Tuning OutJanuary 21, 2008
Is anyone still watching television? I suppose people are - ratings are down but not out. In my view, watching television is more of a habit than a form of entertainment. We watch bad shows not because we think they're worthwhile but because they're on. For years, my parents would sit in their easy chairs at 8:00 and watch TV until 11:00, when they went to bed. Some of the stuff they watched was dreadful but the experience was about relaxing and winding down from the day's stress more than it was about enjoying quality programming.
I come from a different generation and my mindset is different. I only watch TV shows that I genuinely enjoy, and that usually means only three or four prime-time shows each season. I will readily admit there are good shows I miss, but I don't think there are any bad shows I endure. I also don't generally watch TV "live." I use my DVR to record everything then view it when I want to - not when the networks say I should - and skip through the commercials. It's a pleasant experience not to have to wait three minutes for a story to resume. Back in the '60s and '70s, hour long TV shows contained between 48 and 50 minutes of content and 10-12 minutes of commercials. There were five commercial breaks (:05, :15, :30, :45, :55), all about two minutes long. Today, content in an hourly program is between 42 and 44 minutes. There are still generally five breaks (:07, :15, :25, :40, :50), but they're all at least three minutes long. The DVR is the great equalizer.
A strange thing has happened, however, since the effects of the WGA strike have crept beyond Hollywood. I have lost interest in scripted TV programming. Once House stopped new episodes (although I believe there are still three more in the can, awaiting February sweeps) and Pushing Daisies finished its inaugural season, there was little else to watch. I stopped watching TV. (I should also mention that I stuck with Journeyman throughout its entire short life. It had potential. Toward the end, it began to realize some of that as the plots started to explore the paradoxical nature of time travel, but its cancellation means we'll never know whether the show was really headed in the right direction.)
That doesn't mean the TV does nothing more than provide a dark, dusty mirror. I have a fondness for some of Discovery Channel's programs - Mythbusters and Dirty Jobs in particular. My favorite approach to them is to watch them after midnight and fall asleep while they're on (this inevitably happens during a commercial break). There are dozens of Mythbusters where I have seen the first 30 minutes but not the last 30 minutes. However, with the exception of Discovery Channel and election coverage, I haven't been watching TV. This has been such a lackluster football season that I haven't been bothering. Maybe when baseball resumes...
I have fallen out of the habit of watching television, even on my terms. The Sarah Connor Chronicles debuted last week to a huge audience, but I wasn't among the viewers. I liked all three Terminator movies but couldn't generate any interest in watching the series. I recorded the Tin Man mini-series back in December but haven't watched it yet. The desire simply isn't there. It has gotten to the point where I'm forcing myself to watch TV so I don't develop a bias against it. So two weekends ago, I endured the rather lackluster adaptation of Jane Austen's Persuasion on Masterpiece Theater (the '90s movie was much better), and yesterday I watched Northanger Abbey (the only Austen novel I have not read). Next Saturday, I'll watch Torchwood. When House airs its remaining episodes, I'll record them for viewing at some point and I'll stay with Battlestar Galactica whenever it returns. But TV doesn't seem as vital as it once did. It's more of an afterthought at this point.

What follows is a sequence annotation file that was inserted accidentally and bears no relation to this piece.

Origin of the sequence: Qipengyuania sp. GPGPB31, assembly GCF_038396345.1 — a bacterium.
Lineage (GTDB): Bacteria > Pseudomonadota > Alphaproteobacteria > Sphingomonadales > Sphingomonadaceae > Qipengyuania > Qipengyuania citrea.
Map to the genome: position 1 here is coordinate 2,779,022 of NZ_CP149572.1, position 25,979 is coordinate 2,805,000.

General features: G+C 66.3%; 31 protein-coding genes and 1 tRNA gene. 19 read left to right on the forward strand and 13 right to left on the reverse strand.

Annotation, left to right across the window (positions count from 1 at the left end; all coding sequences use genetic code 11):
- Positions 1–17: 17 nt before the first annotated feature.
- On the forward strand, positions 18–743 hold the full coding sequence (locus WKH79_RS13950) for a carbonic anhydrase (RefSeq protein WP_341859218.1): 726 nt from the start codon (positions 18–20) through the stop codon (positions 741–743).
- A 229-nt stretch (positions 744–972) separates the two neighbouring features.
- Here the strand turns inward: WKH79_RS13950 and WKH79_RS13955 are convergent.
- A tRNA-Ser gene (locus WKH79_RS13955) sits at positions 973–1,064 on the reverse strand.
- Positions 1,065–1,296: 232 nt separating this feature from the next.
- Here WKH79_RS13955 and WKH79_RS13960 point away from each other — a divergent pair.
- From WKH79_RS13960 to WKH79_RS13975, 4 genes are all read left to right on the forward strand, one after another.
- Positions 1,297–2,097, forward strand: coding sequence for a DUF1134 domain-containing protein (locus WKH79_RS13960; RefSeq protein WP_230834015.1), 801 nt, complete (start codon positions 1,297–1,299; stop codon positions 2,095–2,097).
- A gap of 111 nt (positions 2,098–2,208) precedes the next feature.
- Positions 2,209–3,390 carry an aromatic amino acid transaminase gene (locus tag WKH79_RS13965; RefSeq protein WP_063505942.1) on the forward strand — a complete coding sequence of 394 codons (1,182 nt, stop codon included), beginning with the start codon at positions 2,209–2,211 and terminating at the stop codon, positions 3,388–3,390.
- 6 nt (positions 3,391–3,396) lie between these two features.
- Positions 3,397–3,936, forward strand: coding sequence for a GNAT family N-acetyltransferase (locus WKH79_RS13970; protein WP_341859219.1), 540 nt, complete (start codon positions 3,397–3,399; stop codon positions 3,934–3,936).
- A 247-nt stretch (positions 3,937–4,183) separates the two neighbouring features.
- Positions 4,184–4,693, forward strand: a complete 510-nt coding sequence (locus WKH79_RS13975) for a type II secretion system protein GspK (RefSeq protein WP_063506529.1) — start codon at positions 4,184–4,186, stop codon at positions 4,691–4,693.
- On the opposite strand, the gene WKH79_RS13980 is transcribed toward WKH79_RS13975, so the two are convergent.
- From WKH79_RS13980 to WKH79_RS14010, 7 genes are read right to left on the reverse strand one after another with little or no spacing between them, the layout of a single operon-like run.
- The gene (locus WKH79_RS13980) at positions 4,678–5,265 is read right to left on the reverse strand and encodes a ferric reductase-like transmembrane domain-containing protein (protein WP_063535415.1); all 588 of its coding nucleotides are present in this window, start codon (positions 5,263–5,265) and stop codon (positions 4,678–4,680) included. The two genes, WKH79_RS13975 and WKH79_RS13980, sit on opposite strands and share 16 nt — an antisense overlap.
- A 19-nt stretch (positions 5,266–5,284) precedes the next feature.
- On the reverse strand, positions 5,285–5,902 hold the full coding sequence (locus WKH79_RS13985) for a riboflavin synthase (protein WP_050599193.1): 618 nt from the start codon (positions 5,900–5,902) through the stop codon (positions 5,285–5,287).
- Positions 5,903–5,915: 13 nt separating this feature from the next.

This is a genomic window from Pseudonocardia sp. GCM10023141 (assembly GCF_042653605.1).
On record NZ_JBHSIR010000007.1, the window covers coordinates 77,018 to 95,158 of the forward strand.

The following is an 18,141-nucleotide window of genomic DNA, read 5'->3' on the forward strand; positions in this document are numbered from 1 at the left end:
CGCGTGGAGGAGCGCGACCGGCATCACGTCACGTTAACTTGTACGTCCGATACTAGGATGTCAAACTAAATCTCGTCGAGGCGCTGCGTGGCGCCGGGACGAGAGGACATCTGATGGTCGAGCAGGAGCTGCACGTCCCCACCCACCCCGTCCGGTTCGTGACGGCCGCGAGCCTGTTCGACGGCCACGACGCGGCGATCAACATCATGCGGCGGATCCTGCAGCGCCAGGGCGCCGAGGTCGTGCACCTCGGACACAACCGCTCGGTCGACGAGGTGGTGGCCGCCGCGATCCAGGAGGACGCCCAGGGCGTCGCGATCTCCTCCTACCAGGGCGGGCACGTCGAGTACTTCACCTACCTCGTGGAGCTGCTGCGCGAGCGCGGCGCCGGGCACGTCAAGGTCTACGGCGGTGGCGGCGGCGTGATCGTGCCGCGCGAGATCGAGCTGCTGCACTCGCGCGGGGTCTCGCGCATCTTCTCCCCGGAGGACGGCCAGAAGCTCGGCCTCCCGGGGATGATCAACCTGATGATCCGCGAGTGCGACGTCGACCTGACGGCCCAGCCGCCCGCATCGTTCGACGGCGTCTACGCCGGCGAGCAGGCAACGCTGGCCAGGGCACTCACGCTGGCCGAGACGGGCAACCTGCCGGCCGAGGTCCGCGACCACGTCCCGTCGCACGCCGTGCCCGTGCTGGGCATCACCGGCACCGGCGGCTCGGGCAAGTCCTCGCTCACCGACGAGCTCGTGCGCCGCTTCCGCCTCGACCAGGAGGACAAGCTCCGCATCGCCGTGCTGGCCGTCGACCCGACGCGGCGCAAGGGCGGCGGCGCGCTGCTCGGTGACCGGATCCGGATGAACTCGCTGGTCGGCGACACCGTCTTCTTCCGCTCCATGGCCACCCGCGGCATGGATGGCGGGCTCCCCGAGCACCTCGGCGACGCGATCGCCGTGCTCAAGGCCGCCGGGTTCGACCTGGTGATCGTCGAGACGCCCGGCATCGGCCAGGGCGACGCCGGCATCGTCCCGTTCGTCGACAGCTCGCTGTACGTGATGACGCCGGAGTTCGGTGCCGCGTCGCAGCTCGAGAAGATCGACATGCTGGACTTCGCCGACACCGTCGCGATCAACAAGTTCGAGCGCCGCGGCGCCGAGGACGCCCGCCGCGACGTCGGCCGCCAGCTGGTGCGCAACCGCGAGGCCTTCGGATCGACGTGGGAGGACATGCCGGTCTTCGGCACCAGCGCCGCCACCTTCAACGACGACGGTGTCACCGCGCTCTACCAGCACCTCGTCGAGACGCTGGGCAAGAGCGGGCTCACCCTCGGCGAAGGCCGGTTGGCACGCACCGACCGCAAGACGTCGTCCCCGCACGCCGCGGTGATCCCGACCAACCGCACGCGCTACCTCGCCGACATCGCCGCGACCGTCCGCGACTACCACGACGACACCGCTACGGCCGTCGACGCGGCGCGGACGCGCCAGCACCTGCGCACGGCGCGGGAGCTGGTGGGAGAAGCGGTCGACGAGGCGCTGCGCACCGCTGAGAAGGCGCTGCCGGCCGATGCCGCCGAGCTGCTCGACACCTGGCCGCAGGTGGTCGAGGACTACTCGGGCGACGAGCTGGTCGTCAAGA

And that's what the WGA strike is doing. It's slowly and surely eroding the current TV audience. The longer people get used to seeking other forms of entertainment - video games, the Internet, DVDs, etc. - the less likely they will be to fall into the habit. People adapt. In the late '60s and '70s, the impact of a WGA strike would have been seismic. Network TV was everything in those days. Not today. Now, there are too many other things vying for our attention. TV is hurting itself by allowing viewers to tune out. They may never come back.
In principle, I agree with the writers but what has happened in this strike is more about power than fairness. Both sides want to claim a decisive win, and with the balance of power being what it is, that results in a stalemate. Consider how quickly the DGA negotiations closed. Yes, the dynamic is different, but the rancor was also absent. Both sides were interested in reaching an agreement - something not evident in the WGA situation. Now, writers are flocking to the few companies that have signed interim agreements and the studios are beginning to hire non-union and foreign writers.
But, as the power struggles continue, one thing is clear: when the dust settles, the situation may be the same at the multiplexes but it won't be business as usual for the television industry. With the habit broken, quality shows will be needed to win back some viewers. And quality is a rare characteristic for small screen productions. Tuning out means moving on, and many who take that route won't be willing to look back unless there's a compelling reason to do so.
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